A philosopher in the analytic tradition, G. E. Moore believed that clear questions solve philosophical problems. In Principia Ethica, he poses three questions:(1) What ought to exist for its own sake? (2) What actions should one perform? (3) What is the nature of the evidence to prove or disprove ethical propositions?
Moore believes that the answer to the first question is self-evident. To ascertain the answer to the second question, causal truths must be used as evidence. Moore’s goal is to establish a scientific (that is, a practical) ethics.
Moore asserts that “pleasure” is not definable in terms of “good.” This is the case because “good” is a primitive term. That is, it is indefinable. For example, “green” may be defined as a combination of “yellow” and “blue.” However, “yellow,” as the name of a primary color, has no definition other than itself. “Yellow” and “blue” are primitives.
Ordinary-language philosophy distinguishes good or value as a means from goods in themselves, or intrinsic values. Goods as means cause or produce intrinsic values. Intrinsic values, like primitives, are simply good by definition.
Moore asserts that any action must produce a predictable effect. Since the human mind can predict only tenuously, however, people must work with uncertainty under varying conditions. They would have to know all results of a given action in order to determine with certainty whether a decision is productive of more good than evil. Moreover, they would have to know all the outcomes of all possible alternative decisions. Such knowledge is impossible. Therefore, ethical reasoning necessarily proceeds with uncertainties: A certain ethical proposition is inherently false. By contrast, a statement referring to generally good effects, rather than making an absolute assertion of goodness, may be true for a limited time.
Statements about intrinsic goods are different since they do not rely on predictions. An intrinsic good, or a good in itself, exists regardless of the contingencies and uncertainties of the world around it. For Moore, then, ethical inquiry differentiates between goodness in itself and goodness as a result. To decide what to do in a given situation, a person relies on an analysis of both intrinsic good and resulting good. The best course of action is the one that will lead to the greatest sum of intrinsic value. One must weigh the intrinsic good of an action, the intrinsic good of its results, the intrinsic good of the results of those results, and the goods and evils involved in all possible alternative actions and their resulting causal chains.
The union of all parts of actions (their causes, conditions, and results) forms what Moore calls an “organic whole.” For example, Menenius Agrippa’s allegory of body parts that all complain about the lazy stomach at the center illustrates an organic whole. Parts of a picture have a similar relationship of reciprocity. The parts are of a whole and share its nature. Organic wholes may be understood as wholes that have intrinsic values greater than the sums of the values of their respective parts.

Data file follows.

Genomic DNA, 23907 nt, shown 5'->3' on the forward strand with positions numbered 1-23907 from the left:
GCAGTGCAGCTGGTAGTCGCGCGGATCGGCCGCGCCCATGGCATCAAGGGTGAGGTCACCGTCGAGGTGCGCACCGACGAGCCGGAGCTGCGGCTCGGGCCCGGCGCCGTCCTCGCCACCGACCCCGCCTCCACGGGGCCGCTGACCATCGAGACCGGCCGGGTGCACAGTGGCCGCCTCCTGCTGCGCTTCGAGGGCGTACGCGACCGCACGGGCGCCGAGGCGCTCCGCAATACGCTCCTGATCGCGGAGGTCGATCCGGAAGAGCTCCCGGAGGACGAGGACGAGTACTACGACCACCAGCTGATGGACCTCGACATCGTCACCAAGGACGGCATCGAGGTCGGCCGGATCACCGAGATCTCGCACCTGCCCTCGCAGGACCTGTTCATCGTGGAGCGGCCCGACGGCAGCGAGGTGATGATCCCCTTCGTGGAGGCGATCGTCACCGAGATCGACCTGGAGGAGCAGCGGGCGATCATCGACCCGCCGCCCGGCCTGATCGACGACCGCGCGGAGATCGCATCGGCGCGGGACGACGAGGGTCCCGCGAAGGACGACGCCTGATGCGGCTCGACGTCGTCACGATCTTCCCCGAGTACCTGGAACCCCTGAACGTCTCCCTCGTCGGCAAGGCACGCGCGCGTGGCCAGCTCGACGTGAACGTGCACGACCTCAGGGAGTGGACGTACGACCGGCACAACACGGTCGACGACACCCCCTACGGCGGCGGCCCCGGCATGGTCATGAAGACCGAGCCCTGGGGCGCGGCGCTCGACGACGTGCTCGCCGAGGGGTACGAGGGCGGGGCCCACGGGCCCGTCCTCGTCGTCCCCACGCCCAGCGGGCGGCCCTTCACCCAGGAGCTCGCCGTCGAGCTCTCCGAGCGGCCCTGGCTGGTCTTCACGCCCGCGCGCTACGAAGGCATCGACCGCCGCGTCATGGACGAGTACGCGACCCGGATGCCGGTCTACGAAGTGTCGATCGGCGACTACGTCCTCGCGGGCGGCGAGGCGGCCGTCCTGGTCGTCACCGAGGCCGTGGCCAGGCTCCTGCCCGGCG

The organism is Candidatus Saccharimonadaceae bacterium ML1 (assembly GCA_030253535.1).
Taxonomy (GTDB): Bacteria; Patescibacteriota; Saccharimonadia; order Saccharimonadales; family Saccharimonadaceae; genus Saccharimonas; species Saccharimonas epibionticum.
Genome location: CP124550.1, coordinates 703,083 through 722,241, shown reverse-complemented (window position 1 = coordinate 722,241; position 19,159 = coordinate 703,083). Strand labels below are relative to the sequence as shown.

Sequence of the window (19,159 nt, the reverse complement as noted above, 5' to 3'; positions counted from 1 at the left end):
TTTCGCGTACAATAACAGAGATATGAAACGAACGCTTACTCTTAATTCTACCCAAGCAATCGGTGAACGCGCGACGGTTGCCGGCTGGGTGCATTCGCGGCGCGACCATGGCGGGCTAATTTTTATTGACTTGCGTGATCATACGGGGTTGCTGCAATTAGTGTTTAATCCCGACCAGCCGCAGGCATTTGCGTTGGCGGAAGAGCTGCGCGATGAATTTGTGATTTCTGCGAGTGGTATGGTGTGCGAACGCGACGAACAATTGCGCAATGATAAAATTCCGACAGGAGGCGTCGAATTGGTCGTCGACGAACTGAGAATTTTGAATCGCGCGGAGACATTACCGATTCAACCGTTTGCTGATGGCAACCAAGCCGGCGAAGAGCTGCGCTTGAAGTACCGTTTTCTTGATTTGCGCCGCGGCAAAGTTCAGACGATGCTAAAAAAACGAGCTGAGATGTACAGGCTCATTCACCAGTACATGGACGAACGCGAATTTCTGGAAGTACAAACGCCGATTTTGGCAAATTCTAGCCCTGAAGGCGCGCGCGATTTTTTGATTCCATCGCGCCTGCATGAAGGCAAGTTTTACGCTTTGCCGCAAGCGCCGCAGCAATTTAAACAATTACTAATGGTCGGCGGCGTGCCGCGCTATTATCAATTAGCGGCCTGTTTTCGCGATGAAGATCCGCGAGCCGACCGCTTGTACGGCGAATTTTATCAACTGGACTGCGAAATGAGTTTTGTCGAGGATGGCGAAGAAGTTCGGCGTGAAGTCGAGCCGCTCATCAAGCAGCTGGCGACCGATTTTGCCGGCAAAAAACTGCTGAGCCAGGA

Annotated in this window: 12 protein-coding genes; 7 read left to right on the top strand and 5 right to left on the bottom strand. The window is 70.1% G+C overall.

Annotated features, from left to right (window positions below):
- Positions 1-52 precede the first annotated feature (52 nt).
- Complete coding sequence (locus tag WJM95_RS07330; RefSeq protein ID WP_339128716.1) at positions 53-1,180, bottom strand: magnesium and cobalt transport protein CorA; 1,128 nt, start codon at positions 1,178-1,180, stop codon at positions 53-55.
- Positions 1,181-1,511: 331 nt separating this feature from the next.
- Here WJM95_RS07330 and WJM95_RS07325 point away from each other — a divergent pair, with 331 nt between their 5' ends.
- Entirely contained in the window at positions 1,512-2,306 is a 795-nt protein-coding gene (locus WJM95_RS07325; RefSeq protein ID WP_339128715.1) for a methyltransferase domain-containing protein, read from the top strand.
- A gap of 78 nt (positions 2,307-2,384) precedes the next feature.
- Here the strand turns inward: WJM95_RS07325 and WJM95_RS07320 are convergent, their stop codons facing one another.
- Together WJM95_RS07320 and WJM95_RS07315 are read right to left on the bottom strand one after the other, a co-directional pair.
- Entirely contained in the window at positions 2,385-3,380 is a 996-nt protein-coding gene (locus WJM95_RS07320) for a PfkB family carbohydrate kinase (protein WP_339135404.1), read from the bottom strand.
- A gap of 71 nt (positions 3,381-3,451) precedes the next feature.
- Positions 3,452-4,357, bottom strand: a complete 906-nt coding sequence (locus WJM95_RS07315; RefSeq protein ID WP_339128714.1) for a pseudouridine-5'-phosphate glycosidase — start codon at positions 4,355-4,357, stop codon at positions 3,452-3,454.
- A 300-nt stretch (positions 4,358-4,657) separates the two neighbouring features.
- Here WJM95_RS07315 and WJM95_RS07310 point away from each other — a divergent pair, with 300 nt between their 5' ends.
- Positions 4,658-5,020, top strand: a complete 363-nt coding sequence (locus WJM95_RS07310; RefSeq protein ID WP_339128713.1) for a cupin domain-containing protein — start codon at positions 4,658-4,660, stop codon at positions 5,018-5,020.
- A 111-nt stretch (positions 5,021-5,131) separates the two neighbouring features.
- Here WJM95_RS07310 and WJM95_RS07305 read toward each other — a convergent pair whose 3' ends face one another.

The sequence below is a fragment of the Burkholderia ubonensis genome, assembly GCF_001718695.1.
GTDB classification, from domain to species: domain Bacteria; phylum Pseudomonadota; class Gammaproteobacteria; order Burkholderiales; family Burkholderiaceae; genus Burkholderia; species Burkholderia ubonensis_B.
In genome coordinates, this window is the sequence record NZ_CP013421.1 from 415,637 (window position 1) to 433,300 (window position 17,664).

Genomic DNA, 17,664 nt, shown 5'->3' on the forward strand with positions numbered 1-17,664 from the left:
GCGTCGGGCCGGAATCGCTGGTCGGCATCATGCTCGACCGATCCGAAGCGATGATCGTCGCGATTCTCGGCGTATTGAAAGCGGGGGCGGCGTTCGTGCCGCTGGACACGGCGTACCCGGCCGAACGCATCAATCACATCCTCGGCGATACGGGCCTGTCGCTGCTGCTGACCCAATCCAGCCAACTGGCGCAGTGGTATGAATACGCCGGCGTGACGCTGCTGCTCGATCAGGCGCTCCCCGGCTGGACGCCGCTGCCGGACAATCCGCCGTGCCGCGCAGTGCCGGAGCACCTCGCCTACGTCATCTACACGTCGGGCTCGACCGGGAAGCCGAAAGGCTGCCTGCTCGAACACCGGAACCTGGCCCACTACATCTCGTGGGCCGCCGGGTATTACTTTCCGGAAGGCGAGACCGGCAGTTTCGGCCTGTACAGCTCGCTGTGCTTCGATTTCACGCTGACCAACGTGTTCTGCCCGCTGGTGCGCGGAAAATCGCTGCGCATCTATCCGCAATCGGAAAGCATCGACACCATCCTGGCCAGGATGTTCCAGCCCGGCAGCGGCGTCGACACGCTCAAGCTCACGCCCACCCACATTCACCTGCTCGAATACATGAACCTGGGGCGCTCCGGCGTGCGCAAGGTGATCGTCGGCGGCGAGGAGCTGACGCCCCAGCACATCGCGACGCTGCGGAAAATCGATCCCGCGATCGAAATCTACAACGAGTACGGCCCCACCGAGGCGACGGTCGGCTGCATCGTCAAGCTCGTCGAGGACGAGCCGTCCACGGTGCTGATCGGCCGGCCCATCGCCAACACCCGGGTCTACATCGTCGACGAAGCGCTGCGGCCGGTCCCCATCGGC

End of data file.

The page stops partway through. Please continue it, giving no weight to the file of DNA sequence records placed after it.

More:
Moore discusses naturalistic ethics. Generally, ethics includes nature. Nature he defines as all phenomena that are taken by physics, biology, and psychology as their proper objects of study. Naturalism assigns to any given thing or event the quality of being either natural (normal) or unnatural (abnormal). As such, Moore believes, it offers no reasons for ethical principles. Instead, it deceives people with false ethical principles.
Since “good” is not definable and nature offers no guidelines, Moore insists, one must begin ethical inquiry with an open mind. Objects of nature may be good, but goodness is not a natural property. Feelings are natural, but goodness is not a feeling. Considering goodness as a feeling commits the naturalistic fallacy, which is an illogical crossover from nature into nonnature. This fallacy often involves confusing “is” and “ought.”
Living “naturally,” Moore asserts, renders ethics obsolete since all actions in the world are natural. For example, though health is good, disease, too, is natural. Evolution also cannot set a standard for how one ought to live. Evolution ethics, derived from Charles Darwin’s concept of natural selection, classifies “higher” and “lower” races or groups. If this reasoning were correct, the cockroach, which may survive humanity after a collapse of an ecosystem, would be a “higher” species than humanity. Whether a surviving species is “higher” or “lower” than another is an open question. For this reason, Darwin did not combine his theory with the questionable assumption of evolution as progress. Forces of nature cannot set standards for moral thinkers.
Moore evaluates the hedonistic view that “nothing is good but pleasure.” Hedonism is an all-or-nothing doctrine. It rejects the notion that pleasure is just one good of several. Hedonists think that things are good only if they lead to pleasure as an outcome. Moore rejects such valuation as a basis for ethics.
John Stuart Mill observed that the fact that people desire something is proof that that thing is desirable. However, the proposition that one ought to desire a thing because one does desire that thing is another example of the naturalistic fallacy. Moore...
(The entire section is 2217 words.)